CISM2 (Community Ice Sheet Model version 2)

CISM2.0 was a major advance over Glimmer, with support for parallel simulations using higher-order dynamics, as well as a suite of test cases and links to third-party solver libraries.

Glimmerparallel simulationsIce Sheet

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Application-focused categoriesNatural-perspectiveFrozen regions

Detailed Description

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Quoted from: https://escomp.github.io/cism-docs/cism-in-cesm/versions/release-cesm2.0/html/introduction.html 

Starting in 2006, researchers in the Climate, Ocean and Sea Ice Modeling (COSIM) group at Los Alamos National Laboratory (LANL) worked with scientists at the National Center for Atmospheric Research (NCAR) to incorporate an ice sheet model in the CCSM/CESM framework. This work was funded primarily by the Department of Energy (DOE) Scientific Discovery through Advanced Computing (SciDAC) program, with additional support from the National Science Foundation (NSF). The Glimmer ice sheet model (Rutt et al. 2009), developed by Tony Payne and colleagues at the University of Bristol, was chosen for coupling. Although Glimmer’s dynamical core was relatively basic, a higher-order dynamics scheme was under development. In addition, the model was well structured and well documented, with an interface (Glint) to enable coupling to ESMs.

In 2009, the U.K. researchers who designed Glimmer joined efforts with U.S. scientists who were developing a Community Ice Sheet Model (CISM), and the model was renamed Glimmer-CISM. Model development was overseen by a six-member steering committee including Magnus Hagdorn (U. Edinburgh), Jesse Johnson (U. Montana), William Lipscomb (LANL), Tony Payne (U. Bristol), Stephen Price (LANL), and Ian Rutt (U. Swansea).

Glimmer had a positive-degree-day (PDD) scheme, which uses empirical formulas to relate surface temperatures to summer melting. PDDs schemes, however, are not ideal for climate change modeling, because empirical relationships that are valid for present-day climate may not hold in the future. Instead, a surface-mass-balance scheme for ice sheets was developed for the Community Land Model (CLM). This scheme computes the SMB in each of ~10 elevation classes per grid cell in glaciated regions. The SMB is passed via the coupler to the ice sheet component, where it is averaged, downscaled, and used to force the dynamic ice sheet model at the upper surface. (See Section 4 for details.)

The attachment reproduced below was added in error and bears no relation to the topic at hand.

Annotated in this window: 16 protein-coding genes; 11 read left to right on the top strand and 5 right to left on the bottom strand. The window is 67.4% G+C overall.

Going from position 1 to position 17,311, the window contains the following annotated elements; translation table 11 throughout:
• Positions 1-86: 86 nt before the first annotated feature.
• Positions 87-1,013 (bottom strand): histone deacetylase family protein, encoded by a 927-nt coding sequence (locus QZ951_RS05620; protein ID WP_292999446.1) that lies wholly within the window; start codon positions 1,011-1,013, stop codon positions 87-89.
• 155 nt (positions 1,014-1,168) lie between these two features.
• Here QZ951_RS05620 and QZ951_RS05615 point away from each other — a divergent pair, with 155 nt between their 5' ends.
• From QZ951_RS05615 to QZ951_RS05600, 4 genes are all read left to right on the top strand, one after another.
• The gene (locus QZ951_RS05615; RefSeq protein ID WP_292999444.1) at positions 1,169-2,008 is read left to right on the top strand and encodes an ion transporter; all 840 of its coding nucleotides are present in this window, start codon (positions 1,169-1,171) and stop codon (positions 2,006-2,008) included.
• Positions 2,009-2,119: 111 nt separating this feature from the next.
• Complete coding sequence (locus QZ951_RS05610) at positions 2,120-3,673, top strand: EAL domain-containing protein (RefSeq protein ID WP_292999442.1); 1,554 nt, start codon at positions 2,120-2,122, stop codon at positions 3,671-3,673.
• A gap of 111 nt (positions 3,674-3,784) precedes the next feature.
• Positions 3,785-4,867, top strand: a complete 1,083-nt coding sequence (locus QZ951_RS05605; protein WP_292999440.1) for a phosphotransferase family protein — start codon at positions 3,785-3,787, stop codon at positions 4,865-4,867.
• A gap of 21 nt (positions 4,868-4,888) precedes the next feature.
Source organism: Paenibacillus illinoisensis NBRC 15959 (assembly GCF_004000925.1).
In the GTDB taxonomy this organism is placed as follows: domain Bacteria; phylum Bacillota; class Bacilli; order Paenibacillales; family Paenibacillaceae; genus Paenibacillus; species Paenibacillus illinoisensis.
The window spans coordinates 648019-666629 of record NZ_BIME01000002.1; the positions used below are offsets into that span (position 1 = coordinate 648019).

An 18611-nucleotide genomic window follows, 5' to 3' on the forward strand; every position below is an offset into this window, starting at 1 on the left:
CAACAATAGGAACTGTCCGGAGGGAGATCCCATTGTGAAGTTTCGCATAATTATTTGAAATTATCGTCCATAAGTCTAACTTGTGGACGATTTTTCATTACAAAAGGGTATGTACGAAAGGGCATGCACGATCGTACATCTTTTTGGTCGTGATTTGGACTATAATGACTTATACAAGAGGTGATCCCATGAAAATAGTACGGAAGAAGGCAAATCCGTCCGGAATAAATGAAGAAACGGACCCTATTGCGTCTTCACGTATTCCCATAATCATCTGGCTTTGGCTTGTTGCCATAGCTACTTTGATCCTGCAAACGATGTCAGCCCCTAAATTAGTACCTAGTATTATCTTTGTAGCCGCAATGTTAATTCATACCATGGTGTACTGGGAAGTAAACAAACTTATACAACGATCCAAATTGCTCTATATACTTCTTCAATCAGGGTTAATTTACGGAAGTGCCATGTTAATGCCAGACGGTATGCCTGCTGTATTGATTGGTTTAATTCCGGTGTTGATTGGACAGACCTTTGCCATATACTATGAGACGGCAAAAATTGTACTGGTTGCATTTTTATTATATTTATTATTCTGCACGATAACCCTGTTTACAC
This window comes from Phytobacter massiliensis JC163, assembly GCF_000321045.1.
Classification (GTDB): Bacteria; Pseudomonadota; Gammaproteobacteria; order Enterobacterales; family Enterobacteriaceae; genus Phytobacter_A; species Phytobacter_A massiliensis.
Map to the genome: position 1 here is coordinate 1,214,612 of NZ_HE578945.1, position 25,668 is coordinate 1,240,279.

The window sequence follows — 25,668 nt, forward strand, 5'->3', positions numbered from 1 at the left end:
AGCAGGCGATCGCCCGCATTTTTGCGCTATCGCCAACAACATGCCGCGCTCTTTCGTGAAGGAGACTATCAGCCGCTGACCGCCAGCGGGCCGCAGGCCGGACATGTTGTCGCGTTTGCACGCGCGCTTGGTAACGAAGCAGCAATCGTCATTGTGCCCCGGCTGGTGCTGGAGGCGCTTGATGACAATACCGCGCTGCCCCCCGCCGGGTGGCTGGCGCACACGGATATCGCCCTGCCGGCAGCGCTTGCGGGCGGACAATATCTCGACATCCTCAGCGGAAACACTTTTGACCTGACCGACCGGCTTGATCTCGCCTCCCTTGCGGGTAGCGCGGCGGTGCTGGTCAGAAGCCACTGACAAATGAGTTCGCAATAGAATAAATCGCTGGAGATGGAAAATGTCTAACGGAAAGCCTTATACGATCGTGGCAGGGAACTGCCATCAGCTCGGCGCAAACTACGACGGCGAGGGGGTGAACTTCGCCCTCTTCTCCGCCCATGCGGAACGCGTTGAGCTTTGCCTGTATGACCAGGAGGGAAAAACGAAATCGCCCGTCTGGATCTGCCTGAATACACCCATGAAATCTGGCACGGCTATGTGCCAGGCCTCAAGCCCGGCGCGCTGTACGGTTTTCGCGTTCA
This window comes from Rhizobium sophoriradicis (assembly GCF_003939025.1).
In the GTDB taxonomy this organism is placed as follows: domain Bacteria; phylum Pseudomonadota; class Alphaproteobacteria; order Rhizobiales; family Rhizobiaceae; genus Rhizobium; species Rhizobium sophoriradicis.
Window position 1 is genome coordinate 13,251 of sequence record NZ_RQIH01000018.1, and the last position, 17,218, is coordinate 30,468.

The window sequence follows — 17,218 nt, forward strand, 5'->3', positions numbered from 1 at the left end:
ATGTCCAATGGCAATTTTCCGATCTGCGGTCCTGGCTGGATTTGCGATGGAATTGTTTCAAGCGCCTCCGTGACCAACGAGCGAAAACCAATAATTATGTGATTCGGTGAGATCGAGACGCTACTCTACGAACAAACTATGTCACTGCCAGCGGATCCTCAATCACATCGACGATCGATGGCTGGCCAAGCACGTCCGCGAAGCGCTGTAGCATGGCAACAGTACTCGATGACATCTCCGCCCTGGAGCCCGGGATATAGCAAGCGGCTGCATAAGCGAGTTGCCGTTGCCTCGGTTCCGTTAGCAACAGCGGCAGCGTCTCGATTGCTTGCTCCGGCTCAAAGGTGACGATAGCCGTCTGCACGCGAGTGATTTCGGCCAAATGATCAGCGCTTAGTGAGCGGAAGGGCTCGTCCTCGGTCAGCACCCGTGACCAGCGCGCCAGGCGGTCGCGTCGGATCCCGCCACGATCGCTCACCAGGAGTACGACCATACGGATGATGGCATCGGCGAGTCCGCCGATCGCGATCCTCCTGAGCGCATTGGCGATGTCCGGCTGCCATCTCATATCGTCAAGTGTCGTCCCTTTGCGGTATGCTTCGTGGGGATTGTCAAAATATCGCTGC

In 2010, CESM1.0 was released with an initial implementation of ice sheets (Lipscomb et al. 2013). The dynamic ice sheet model was a close approximation of Glimmer-CISM version 1.6, a serial code with shallow-ice dynamics. Optionally, the SMB was computed by CLM in multiple elevation classes for glaciated regions.

Subsequent ice-sheet model development targeted for CESM was led by DOE-funded researchers at LANL, Oak Ridge National Laboratory (ORNL), and Sandia National Laboratories (SNL). Much of this work was done under the Ice Sheet Initiative for CLimate ExtremeS (ISICLES) project, followed by the Predicting Ice Sheet and Climate Evolution at Extreme Scales (PISCEES) project, culminating in the 2014 release of CISM 2.0 (Price et al. 2014). CISM2.0 was a major advance over Glimmer, with support for parallel simulations using higher-order dynamics, as well as a suite of test cases and links to third-party solver libraries.

Subsequently, CISM development shifted to NCAR, with primary support from the National Science Foundation. Recent work has focused on making the model more practical and robust for century-to-millenial scale Greenland simulations. CISM2.1, released concurrently with CESM2.0 in 2018, includes an efficient depth-integrated velocity solver and more realistic options for basal sliding and iceberg calving, among other innovations. CISM participated in the initMIP-Greenland project on ice sheet initialization (Goelzer et al. 2018), and a developmental model version was used for the follow-up initMIP-Antarctica experiments.

Meanwhile, other parts of CESM have evolved to support land-ice science. In CESM2.0 the surface mass balance of the Greenland and Antarctic ice sheets is computed by default in CLM using multiple elevation classes, in simulations with or without dynamic ice sheets. Also, CESM now supports interactive coupling of CISM with CLM, allowing the land topography and surface types to evolve as the ice sheet advances and retreats. The surface melt climate of both ice sheets has improved with the inclusion of a deep firn model that allows for meltwater infiltration and refreezing, as well as realistic firn densification rates. Surface winds over ice sheets are more accurate with a new drag parameterization, and a bias in high-latitude longwave cloud forcing is much reduced.

模型元数据

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CISM2 team (2021). CISM2 (Community Ice Sheet Model version 2), Model Item, OpenGMS, https://geomodeling.njnu.edu.cn/modelItem/76d3bdda-59c8-4578-8abe-f51bf2b4aa02
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Contributor(s)

Initial contribute : 2021-02-05

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Authorship

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